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Red Beach Granite
The town of Red Beach, Maine, south of Calais on Route 1, is named for the striking natural brick-red color of its stones. The body of underlying red bedrock, named the Red Beach Granite, is several miles across. Two sites on the shore of the St. Croix River offer convenient public access to the Red Beach Granite.
The first French settlement in North America was on St. Croix Island in 1604. This historical site is commemorated on the mainland with displays on both sides of the border. At the U.S. facility on Route 1 in Red Beach, eight miles south of Calais, the National Park Service has made significant improvements (Figure 1) recently as part of the 400th anniversary celebration in 2004.
Below the new displays, along the shore beside the boat launch, there is a bedrock outcrop and many blocks and stones of Red Beach Granite (Figure 2). Some of these blocks were left from quarrying operations in the late 1800's and early 1900's when Maine granite was used for buildings and monuments up and down the eastern seaboard. Among the buildings which incorporate Red Beach Granite is the American Museum of Natural History in New York.
Granite is an igneous rock that forms by slow cooling and solidification from molten rock (magma). The magma is produced by melting at depth and intrudes into the overlying rocks without breaking the surface. As it solidifies underground, the various mineral grains grow from the melt to produce the interlocking mosaic of grains we see in the rock today. Since granite must form underground, the fact that we see it at the surface today means that through geologic time a significant amount of overlying rock has been removed by erosion.
About 3½ miles south of Site 1 there is a scenic roadside rest area and boat launch in Robbinston. Visitors may walk to the shore to see stony red beaches (Figure 4) and bedrock outcrops (Figure 5) of Red Beach Granite. A close look (Figure 6) shows that the rock here is slightly different from the rock at Site 1. It is still made up of the same three essential minerals: quartz, white feldspar, and red feldspar, but the individual grains are much smaller than in the rock at Site 1. Furthermore, the tiny black minerals here are needle-shaped hornblende rather than flakes of black mica as at Site 1. On the basis of such details, the Red Beach Granite has been subdivided into six different bodies that formed by successive magma intrusions over a short span of time (Abbott, 1986).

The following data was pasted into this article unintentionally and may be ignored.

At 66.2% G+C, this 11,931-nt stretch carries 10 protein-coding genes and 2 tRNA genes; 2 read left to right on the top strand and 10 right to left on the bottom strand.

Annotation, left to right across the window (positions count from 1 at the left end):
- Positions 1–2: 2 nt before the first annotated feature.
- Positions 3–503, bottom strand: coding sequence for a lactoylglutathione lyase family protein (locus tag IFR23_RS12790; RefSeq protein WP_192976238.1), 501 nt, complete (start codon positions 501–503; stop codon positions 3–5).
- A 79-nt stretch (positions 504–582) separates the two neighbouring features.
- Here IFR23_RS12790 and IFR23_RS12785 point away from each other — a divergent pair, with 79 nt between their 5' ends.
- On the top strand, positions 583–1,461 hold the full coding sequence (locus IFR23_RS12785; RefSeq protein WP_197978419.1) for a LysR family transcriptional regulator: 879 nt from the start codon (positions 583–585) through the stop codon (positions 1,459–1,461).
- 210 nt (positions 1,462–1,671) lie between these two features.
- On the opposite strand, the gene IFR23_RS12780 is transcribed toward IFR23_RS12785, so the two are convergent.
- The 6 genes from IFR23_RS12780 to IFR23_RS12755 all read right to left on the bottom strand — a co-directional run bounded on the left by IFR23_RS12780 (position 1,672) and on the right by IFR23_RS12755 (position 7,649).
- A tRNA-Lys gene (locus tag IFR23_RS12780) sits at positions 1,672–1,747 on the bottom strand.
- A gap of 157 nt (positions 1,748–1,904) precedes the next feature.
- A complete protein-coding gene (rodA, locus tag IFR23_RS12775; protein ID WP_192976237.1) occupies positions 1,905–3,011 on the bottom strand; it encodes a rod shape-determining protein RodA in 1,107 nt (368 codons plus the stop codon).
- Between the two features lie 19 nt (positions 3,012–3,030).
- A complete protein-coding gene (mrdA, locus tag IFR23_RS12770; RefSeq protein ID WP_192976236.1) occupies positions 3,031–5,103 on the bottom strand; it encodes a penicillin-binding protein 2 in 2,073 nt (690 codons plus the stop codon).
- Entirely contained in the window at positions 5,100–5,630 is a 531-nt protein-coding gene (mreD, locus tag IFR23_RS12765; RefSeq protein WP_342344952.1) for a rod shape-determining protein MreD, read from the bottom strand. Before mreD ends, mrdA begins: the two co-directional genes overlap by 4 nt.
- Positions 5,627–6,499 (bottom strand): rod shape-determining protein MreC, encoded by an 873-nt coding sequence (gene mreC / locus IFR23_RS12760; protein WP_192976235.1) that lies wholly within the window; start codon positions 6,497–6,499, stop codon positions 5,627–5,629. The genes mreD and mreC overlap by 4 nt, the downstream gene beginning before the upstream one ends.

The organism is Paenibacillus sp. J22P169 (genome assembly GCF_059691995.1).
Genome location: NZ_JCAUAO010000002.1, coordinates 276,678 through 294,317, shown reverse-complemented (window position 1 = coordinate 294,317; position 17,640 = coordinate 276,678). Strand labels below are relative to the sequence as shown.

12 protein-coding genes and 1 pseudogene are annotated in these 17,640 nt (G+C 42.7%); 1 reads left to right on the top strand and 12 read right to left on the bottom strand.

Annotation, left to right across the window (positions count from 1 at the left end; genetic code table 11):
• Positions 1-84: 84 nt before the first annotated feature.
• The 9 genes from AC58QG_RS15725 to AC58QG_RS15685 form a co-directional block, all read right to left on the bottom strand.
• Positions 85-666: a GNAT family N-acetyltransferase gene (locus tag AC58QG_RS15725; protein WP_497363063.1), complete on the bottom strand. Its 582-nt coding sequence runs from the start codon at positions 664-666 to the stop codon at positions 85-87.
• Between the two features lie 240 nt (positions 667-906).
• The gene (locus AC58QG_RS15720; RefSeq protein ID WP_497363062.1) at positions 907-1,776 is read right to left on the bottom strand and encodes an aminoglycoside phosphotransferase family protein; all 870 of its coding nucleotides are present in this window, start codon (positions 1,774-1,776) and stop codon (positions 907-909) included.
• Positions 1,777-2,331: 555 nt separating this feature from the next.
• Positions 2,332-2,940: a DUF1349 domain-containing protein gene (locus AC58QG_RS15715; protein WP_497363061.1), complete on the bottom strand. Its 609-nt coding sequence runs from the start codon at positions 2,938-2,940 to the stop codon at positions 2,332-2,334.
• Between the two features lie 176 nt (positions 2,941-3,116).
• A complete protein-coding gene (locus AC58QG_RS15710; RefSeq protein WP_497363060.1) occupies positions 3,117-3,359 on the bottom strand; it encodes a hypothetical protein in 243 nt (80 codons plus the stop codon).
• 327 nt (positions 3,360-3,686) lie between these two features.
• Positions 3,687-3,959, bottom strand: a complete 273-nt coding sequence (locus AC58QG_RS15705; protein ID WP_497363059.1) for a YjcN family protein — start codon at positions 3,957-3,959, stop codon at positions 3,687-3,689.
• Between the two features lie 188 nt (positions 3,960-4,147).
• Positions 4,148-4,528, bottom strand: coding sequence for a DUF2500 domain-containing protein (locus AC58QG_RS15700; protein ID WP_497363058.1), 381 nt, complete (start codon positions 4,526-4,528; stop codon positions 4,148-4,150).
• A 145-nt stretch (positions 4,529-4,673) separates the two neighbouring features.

The reason that the rock here has a finer grain size than the rock at Site 1 is that here the magma solidified more rapidly. This means that the enclosing rock must have been cooler, and was probably closer to the earth's surface when it formed. The tiny holes in the rock at Site 2 (called miarolitic cavities) are where gas bubbles exsolved from the magma as it was solidifying. Only at relatively low pressures, as the magma rises near the earth's surface, can gas bubbles be released, in much the same way that carbonation is released by taking the cap off a soda bottle.
Thin, red dikes (Figure 7) cut through the granite. These dikes are even finer-grained than the granite (Figure 8), with grains too small to see without magnification. Their microscopic grain size is similar to that of volcanic rocks and requires very rapid cooling. Such dikes are thought to represent the remnant portion of magma remaining after the granite had mostly solidified. This last bit of magma was injected into a thin crack and cooled instantaneously to a very fine-grained rock.
Thin zones of broken rock (Figure 9) (called breccia) are old fault zones that probably formed as the granite was cooling. These zones do not accommodate much sideways movement, and do not extend very far through the rock.
Importance of the Red Beach Granite
The sequence of events including eruption of volcanic rocks, deformation of the earth's crust, and intrusion of Red Beach Granite is a part of the formative process of the Appalachians called the Acadian orogeny. The subsequent, relatively quiet time of erosion and accumulation of the Perry Formation marks the end of this mountain-building episode. Therefore, the Red Beach Granite dates the climax of the Acadian orogeny in eastern Maine. Fossils indicate that the Eastport Formation formed near the beginning of the Devonian Period and the Perry Formation formed near the end of the Devonian Period. So the Middle Devonian age implied for the Red Beach Granite is generally taken as the age of the Acadian orogeny in eastern Maine. Recent calibrations measuring the decay of natural radioactive elements (Tucker and others, 1998) date the Devonian time period to span 362 to 418 million years ago.
Ice Age Features
Abbott, R. N., Jr., 1986, Preliminary report on the bedrock geology of the Red Beach, Robbinston, and Devils Head 7.5-minute quadrangles, Maine: Maine Geological Survey, Open-File No. 86-73, map scale 1:24,000, 36 p. report.
Tucker, R. D., Bradley, D. C., Ver Straeten, C. A., Harris, A. G., Ebert, J. R., and McCutcheon, S. R., 1998, New U-Pb zircon ages and the duration and division of Devonian time: Earth and Planetary Science Letters, v. 158, p. 175-186.
Web text and photos by Henry N. Berry IV
Originally published on the web as the October 2003 Site of the Month.
Last updated on October 6, 2005
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